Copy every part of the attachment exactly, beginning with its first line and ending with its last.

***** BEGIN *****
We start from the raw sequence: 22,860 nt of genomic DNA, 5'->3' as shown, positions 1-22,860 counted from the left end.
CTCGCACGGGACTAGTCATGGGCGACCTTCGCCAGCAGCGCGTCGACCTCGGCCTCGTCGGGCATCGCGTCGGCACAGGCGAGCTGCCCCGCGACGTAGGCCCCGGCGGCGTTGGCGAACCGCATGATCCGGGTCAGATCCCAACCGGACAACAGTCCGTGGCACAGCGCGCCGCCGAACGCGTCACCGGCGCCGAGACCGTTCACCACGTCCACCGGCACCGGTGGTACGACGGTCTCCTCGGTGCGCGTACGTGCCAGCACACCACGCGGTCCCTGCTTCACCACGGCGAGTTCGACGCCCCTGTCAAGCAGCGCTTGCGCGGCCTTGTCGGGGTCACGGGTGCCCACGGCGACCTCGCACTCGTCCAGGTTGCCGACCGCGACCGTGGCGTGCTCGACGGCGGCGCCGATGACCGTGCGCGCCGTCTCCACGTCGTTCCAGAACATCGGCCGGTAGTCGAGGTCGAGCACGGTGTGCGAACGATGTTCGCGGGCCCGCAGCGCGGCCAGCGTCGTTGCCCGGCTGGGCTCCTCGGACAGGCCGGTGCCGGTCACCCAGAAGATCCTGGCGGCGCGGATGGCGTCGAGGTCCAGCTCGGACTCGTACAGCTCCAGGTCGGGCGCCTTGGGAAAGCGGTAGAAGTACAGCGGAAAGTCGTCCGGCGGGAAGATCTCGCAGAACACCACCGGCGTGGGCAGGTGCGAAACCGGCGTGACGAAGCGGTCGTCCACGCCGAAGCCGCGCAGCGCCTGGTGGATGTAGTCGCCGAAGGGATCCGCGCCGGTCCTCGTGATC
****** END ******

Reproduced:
We start from the raw sequence: 22,860 nt of genomic DNA, 5'->3' as shown, positions 1-22,860 counted from the left end.
CTCGCACGGGACTAGTCATGGGCGACCTTCGCCAGCAGCGCGTCGACCTCGGCCTCGTCGGGCATCGCGTCGGCACAGGCGAGCTGCCCCGCGACGTAGGCCCCGGCGGCGTTGGCGAACCGCATGATCCGGGTCAGATCCCAACCGGACAACAGTCCGTGGCACAGCGCGCCGCCGAACGCGTCACCGGCGCCGAGACCGTTCACCACGTCCACCGGCACCGGTGGTACGACGGTCTCCTCGGTGCGCGTACGTGCCAGCACACCACGCGGTCCCTGCTTCACCACGGCGAGTTCGACGCCCCTGTCAAGCAGCGCTTGCGCGGCCTTGTCGGGGTCACGGGTGCCCACGGCGACCTCGCACTCGTCCAGGTTGCCGACCGCGACCGTGGCGTGCTCGACGGCGGCGCCGATGACCGTGCGCGCCGTCTCCACGTCGTTCCAGAACATCGGCCGGTAGTCGAGGTCGAGCACGGTGTGCGAACGATGTTCGCGGGCCCGCAGCGCGGCCAGCGTCGTTGCCCGGCTGGGCTCCTCGGACAGGCCGGTGCCGGTCACCCAGAAGATCCTGGCGGCGCGGATGGCGTCGAGGTCCAGCTCGGACTCGTACAGCTCCAGGTCGGGCGCCTTGGGAAAGCGGTAGAAGTACAGCGGAAAGTCGTCCGGCGGGAAGATCTCGCAGAACACCACCGGCGTGGGCAGGTGCGAAACCGGCGTGACGAAGCGGTCGTCCACGCCGAAGCCGCGCAGCGCCTGGTGGATGTAGTCGCCGAAGGGATCCGCGCCGGTCCTCGTGATC